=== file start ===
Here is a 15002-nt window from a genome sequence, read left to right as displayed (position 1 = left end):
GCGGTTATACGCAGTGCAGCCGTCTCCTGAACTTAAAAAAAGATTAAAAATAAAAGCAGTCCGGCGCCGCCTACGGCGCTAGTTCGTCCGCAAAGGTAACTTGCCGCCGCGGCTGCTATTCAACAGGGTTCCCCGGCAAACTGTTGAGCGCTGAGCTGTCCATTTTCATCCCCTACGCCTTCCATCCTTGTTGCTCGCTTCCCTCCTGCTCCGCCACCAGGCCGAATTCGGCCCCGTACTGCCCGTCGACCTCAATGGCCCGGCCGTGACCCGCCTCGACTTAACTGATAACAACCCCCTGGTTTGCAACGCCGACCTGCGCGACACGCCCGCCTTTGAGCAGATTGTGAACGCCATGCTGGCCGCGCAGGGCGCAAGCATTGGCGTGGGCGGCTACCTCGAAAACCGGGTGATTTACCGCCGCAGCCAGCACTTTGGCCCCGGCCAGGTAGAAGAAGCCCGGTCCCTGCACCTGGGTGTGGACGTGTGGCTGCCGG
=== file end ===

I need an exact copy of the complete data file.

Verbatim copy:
Here is a 15002-nt window from a genome sequence, read left to right as displayed (position 1 = left end):
GCGGTTATACGCAGTGCAGCCGTCTCCTGAACTTAAAAAAAGATTAAAAATAAAAGCAGTCCGGCGCCGCCTACGGCGCTAGTTCGTCCGCAAAGGTAACTTGCCGCCGCGGCTGCTATTCAACAGGGTTCCCCGGCAAACTGTTGAGCGCTGAGCTGTCCATTTTCATCCCCTACGCCTTCCATCCTTGTTGCTCGCTTCCCTCCTGCTCCGCCACCAGGCCGAATTCGGCCCCGTACTGCCCGTCGACCTCAATGGCCCGGCCGTGACCCGCCTCGACTTAACTGATAACAACCCCCTGGTTTGCAACGCCGACCTGCGCGACACGCCCGCCTTTGAGCAGATTGTGAACGCCATGCTGGCCGCGCAGGGCGCAAGCATTGGCGTGGGCGGCTACCTCGAAAACCGGGTGATTTACCGCCGCAGCCAGCACTTTGGCCCCGGCCAGGTAGAAGAAGCCCGGTCCCTGCACCTGGGTGTGGACGTGTGGCTGCCGG